The number of times I have told people I compete in pageants and their response was “oh, so like ‘Toddlers & Tiaras’?” cannot be counted. It is easy to think that the glitz and glamour of pageantry, as shown in reality TV shows, is all the competition revolves around. I get it, especially for someone off the pageant stage who sees the winner sporting a sparkly rhinestone crown and a beautiful banner. Whether you are an avid Miss America or Miss USA fan, detest the whole idea of pageants or even have a crown or two in your closet, pageants aren’t what you think.
When others refer to my former competitions as a “beauty contest,” I honestly cringe. In fact, The Miss America Organization has removed its swimsuit competition and replaced it with a TED Talk-like competition where contestants can promote its community service initiative. The trajectory is, of course, changing with modern times and the #MeToo movement. These advancements do not erase the fact that pageants come with smokey eyeshadow looks, hair extensions and, for some, spray tans and other forms of beauty-fying. The couture culture of pageants is often centralized but this omits a whole other realm of what competing actually looks like.
The empowerment felt as your fitness routine (which you have been working on for months) pays off as you confidently model on stage.
The hard work of all of your talent performances being showcased while dancing or singing for an audience.
The poise and confidence you present to a panel of judges in a private interview room (and in front of a crowd for an on-stage question).
Pageants are hard work. I started competing when I was 14-years-old and the experience has taught me much about discipline, improvement and valuing diverse perspectives. I competed for a Miss New Jersey pageant and had the time of my life. I started feeling more comfortable with each talent performance and each private interview as competitions progressed. Answering current event questions on the spot and dancing across a stage with only a spotlight on you (and sometimes, that stage was very slippery) is not an easy feat.
Everyone’s experience in pageants is not exact. For some, crying backstage like Toddlers & Tiaras is their unfortunate reality. For others, not placing as a runner-up or winning the crown at the end of the night is disappointing because they felt this pageant was one in which they gave their all. Competing in pageants is certainly not sunshine and rainbows, but it has shaped me into someone who is persevering, strong-willed and forward-thinking. I had one pageant where my foot slipped out of my shoe during a modeling competition. Another pageant, the fishnet stockings of my talent costume ripped two minutes before I had to dance on stage (thank goodness someone had a pair of their own!). At one of my first pageants, I had a judge ask me what my views on global warming were. And no, I did not freeze up — but as someone who was not even old enough to drive a car, I answered the question the best way I could at the time: “Although this is a major issue in the media right now, I, unfortunately, do not know enough about it. But, I definitely want to learn more.” There is a huge misconception in the media that pageant contestants need to solve our country’s most pressing political issues in 20 seconds or less, but these questions are more to scope out your presence communicating whatever views you may have to other people.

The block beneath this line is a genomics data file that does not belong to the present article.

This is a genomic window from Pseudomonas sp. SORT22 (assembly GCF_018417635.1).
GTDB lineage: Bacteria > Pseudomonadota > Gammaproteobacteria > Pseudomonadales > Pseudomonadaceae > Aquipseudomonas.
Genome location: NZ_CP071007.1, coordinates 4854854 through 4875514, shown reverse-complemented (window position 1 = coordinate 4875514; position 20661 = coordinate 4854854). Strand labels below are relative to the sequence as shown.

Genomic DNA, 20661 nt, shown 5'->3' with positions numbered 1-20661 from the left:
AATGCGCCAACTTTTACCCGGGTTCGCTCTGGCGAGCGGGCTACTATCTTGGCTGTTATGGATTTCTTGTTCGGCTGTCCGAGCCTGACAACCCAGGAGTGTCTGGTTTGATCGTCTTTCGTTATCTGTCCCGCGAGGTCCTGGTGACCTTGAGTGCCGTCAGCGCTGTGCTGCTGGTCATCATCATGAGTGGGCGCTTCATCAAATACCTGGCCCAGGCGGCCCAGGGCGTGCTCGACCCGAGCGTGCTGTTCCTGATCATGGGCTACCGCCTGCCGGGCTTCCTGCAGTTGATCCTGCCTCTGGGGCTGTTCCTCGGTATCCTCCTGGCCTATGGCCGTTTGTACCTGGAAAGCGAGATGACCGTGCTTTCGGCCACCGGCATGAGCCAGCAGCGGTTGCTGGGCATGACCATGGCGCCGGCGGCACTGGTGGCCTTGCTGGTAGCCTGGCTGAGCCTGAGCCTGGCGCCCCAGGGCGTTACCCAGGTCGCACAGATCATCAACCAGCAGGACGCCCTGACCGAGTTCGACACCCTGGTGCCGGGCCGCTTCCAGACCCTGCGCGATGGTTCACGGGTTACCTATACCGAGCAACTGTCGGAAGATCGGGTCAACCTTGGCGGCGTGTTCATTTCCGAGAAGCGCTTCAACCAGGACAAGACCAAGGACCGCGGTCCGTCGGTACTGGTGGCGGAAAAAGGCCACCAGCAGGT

A component of the Miss America Organization’s competition is a platform. This platform is a community service initiative or cause that you feel passionate about. Many titleholders who I have competed with promoted safe driving, literacy in schools and healthy living, among others. Mine was Kick It Cancer (www.kickitcancer.org), a nonprofit organization that promoted cancer awareness, leadership and confidence to all ages. I visited my former elementary school to present to children in grades K-5 about being the best version of themselves and after, we hosted our own Relay for Life walk around the playground. So yes, society may call this organization a “beauty contest,” but the only beauty that shined was that of hundreds of children who had a smile on their face after their leadership and self-esteem activity. This made the hard work of competition worth every minute.
Pageants aren’t what you think. Sure, it was so much fun to play dress-up in my older years, ditching my five-year-old Cinderella dress for a light blue, mermaid-style evening gown. However, competing in pageants is unlike anything I had ever done before and probably, unlike anything I will ever experience from this point forward. Pageants provide a platform to give back to your community, advance your education through scholarship and network with so many creative and driven individuals. Although I no longer compete to focus on my college studies, it continues to be an incredible platform for women to showcase their strength, intelligence, and world-changing attitude. After all, these women are representing their county, state or country (or even the universe!).
What I have learned from my time in the spotlight, as cheesy as it sounds, is that the only way you will shine is if you are authentically yourself. The pageant I ended up winning was the pageant I sneezed in my interview, laughed with the judges and continued to dance when the opening number song stopped playing during the live performance. Through my years in the pageant scene, I have always left the stage — crown or not — with the biggest smile on my face. Yes, you may not be the girl with a full face of makeup and whipping out all of the clever getting ready-tips backstage, but none of that matters at the end of the day. Your confidence, poise, and ambition will always make you a winner, crown or not.